There’s a worldwide trend towards open source hardware right now - and China doesn’t intend to be left behind. A government-backed scheme is creating standards for data centers, starting with the servers.
Facebook started the Open Compute Project (OCP) initiative in April 2011 to share stripped down hardware designs among industry players. The project has produced designs relating to power and cooling systems, racks, compute nodes, storage building blocks, and network switches, all intended to provide a compatiblebase level on which vendors can innovate.
Six months after the launch of OCP, in October 2011, China’s top three internet players, Baidu, Alibaba and Tencent, launched the “Scorpio Project” with support from Intel, to develop and test all-in-one rack servers.
Scorpio grew rapidly. In 2012, China’s Academy of Information and Communication Technology under the Ministry of Industry and Information Technology (MIIT) joined the Project. In 2014, the Open Data Center Committee (ODCC) was established, extending Scorpio’s work from all-in-one rack servers, to include micro-modular data centers. The ODCC aims to ensure that China’s modular data centers and servers are open, innovative and offer a win-win advantage.
The ODCC now has three working groups. The Server Working Group looks at all-in-one servers and multiple-node servers, the Data Center Working Group studies micro-modular data centers and prefabricated modular data centers, while the Testing and Certification Group verifies whether the other two Groups are working in accordance with technical specifications.
As more people get involved in open source hardware, all-in-one rack server standards are a key subject. In 2012, the Scorpio Project rolled out the Scorpion 1.0 standard, andfollowed with Scorpion 2.0 in 2014. It is now working on Scorpion 3.0, which is expected to absorb the modular design as a key element, aiming to help domestic data centers to save money.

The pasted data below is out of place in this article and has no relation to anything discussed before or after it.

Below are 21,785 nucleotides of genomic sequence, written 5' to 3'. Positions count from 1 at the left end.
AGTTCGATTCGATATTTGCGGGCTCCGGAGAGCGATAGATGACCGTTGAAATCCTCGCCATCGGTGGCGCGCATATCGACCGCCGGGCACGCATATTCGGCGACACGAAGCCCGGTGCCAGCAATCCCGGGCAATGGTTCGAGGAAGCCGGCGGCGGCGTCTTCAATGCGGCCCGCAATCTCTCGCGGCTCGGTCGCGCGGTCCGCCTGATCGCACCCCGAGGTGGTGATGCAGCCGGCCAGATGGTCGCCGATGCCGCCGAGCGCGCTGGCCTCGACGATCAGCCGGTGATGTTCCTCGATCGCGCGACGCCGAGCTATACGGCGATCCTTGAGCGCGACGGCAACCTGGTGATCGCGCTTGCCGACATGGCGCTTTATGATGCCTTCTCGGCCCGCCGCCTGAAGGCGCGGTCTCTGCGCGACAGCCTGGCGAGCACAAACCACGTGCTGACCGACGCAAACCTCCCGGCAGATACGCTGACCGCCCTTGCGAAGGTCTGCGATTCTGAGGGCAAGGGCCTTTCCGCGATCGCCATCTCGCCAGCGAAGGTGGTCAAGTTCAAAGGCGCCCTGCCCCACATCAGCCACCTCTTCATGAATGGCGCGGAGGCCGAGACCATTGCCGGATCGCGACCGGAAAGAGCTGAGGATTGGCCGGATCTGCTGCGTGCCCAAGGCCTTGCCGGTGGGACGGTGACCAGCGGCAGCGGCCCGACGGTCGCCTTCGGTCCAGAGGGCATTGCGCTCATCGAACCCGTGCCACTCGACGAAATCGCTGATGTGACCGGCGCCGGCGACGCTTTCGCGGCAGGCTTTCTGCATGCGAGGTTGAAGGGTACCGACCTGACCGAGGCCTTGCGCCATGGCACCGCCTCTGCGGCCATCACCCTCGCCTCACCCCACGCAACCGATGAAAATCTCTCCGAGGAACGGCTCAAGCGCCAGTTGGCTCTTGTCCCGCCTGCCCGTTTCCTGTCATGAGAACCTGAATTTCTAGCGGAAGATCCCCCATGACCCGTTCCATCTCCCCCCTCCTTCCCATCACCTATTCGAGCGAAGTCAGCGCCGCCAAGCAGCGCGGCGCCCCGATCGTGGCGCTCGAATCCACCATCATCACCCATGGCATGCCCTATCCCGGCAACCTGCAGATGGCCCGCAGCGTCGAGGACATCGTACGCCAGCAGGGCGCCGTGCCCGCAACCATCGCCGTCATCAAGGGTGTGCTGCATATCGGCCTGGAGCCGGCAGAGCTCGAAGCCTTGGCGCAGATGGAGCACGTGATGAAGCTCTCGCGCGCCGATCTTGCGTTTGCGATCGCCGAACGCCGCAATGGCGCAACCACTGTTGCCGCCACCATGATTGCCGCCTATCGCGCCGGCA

What is the difference between these versions? DatacenterDynamics asked Dr Baohong He, vice chairman of the ODCC and deputy director of the Communication standards Institute of the China Academy of Information and Communication Technology in an exclusive interview.
Internet giants set the pace
“Compared with Scorpion 1.0, Scorpion 2.0 makes updates to the width and height of racks, and introduces unified customized power supply systems, and unified hardware interfaces, aming to reduce cost by promoting standardization, said Dr He. “Now, we have initiated our preliminary study of Scorpion 3.0 standards and plans to unveil its blueprint this year.”
Servers have witnessed few physical changes for a long time, mainly because large server vendors are not able to, or not willing to make innovations there. But in China, major internet players are driving changes to server standards, by proposing bold innovations that better meet their business needs, according to Dr. He.
“The first two versions of Scorpio were mainly driven by Baidu, Alibaba and Tencent, along with the participation of the China Academey of Information and Communication Technology, China Mobile, China Telecom, Inspur, Huawei, Dell and NVIDIA, and with Intel as the technical consultant,” Dr He told us. “The third version is expected to involve even more enterprises and experts in a joint effort to promote innovations in the whole industry chain.”